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The easy way to do it is to replace the hard lines, run them through the cabin (I recommend center console area), and place a 1/4 turn brass plumber's valve in the line where it can be easily reached.. the kind with a red handle, like a lever.
 

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Would not expect walmart to carry wilwood, maybe I can buy a BBK the next time I go in for groceries
Walmarts website carries all kinds of stuff through 3rd party vendors.

Even with more rear bias you will still nose dive, perhaps you have too much brake for your application, or weak front suspension

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My wrx noise dives, the rear brakes are working and have been bleed. Still noise dives.

That's completely normal. All cars will nose dive when you get on the brakes. On deceleration the weight of the car is transferred forward, giving the front tires more grip than the rear. As a result the vast majority of stopping power comes from the front. In fact, the more the car nose dives the more traction it should have for stopping, and it also enables the front wheels to follow the road better. This is why people wanting to increase the handling performance of their car will often install an anti-lift kit which allows the nose of the car to lift/dive more than stock. It really has a tremendous positive effect on turn in. Setting the brake bias more to the rear won't prevent the car from nose diving simply because in a hard braking scenario there is already very little traction in the rear.. with all the traction in the front the front brakes are still going to be what stops the car.


What adjusting the brake bias does is change which set of tires locks first. In almost all scenarios you want the front tires to lock first. When the front tires lock first the car remains stable because the rears will be trailing in a straight line. If you were to adjust it to where the rear tires lock first the car would whip around under hard braking, putting the rear of the car in front of you (you don't want this).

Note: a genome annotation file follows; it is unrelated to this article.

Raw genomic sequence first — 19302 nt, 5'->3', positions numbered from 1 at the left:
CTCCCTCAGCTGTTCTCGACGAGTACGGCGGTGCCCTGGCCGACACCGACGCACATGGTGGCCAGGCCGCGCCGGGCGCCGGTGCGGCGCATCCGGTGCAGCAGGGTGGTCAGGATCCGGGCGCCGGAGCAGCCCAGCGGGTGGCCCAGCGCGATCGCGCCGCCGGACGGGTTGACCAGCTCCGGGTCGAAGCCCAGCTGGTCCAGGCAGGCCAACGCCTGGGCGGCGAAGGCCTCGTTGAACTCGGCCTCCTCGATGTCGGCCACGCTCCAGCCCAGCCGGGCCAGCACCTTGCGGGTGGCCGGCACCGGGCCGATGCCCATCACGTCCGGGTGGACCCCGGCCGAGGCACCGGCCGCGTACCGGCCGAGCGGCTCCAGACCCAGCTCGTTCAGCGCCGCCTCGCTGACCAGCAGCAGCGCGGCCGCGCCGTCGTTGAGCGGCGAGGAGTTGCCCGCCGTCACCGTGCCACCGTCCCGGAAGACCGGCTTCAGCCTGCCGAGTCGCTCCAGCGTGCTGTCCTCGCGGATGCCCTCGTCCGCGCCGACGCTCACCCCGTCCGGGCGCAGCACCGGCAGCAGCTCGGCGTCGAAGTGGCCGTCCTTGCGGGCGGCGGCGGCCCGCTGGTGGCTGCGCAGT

Don't want to reroute the brake lines inside.

You could always route it inline with the factory hard lines, but then you won't be able to dial it in while driving. Usually when you're to this point in a race car most things will be rerouted anyways.
 

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My wrx noise dives, the rear brakes are working and have been bleed. Still noise dives.
This is a function of your suspension, not the brakes. This is called weight transfer.

Given your statement, biasing the braking toward the rear would likely significantly reduce overall braking performance.

If I were you, I'd investigate the compression damping on your front struts....
 

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Since the car already uses a proportioning valve, I'd think the options are to: either use this in addition to the existing valve, meaning the limit front/back will be set by the original valve anyway and this can only reduce braking; use this to replace the original valve, meaning there might be some plumbing required; fix the actual reason the car is kneeling, which likely hasn't anything to do with the brakes. Tough call.
 

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All the struts are crap. They are some kind of cheep adjustables that ride like a steal wheeled wagon. So my be that my issue.
It is almost certainly your issue if they are **** or not the right dampening you'll have huge amounts of nose dive.

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I agree with the suspension discussion & love my ALK.

However, the h6 rear brake rotor/bracket "mod" gives the USDM bugeyes the factory bias that the rest of the world got, and we should have, and it is great IMO. I'd expect that little bit of additional rear bias to increase stopping with a non-worn out suspension.
 

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Personally, I would start a new one.. not that it will make that big of a difference, but if we're changing topics it will help keep things more organized.

You could post a link to the new topic here so people coming here will know to carry over to the new thread if they have any additional input as far as suspension is concerned.
 
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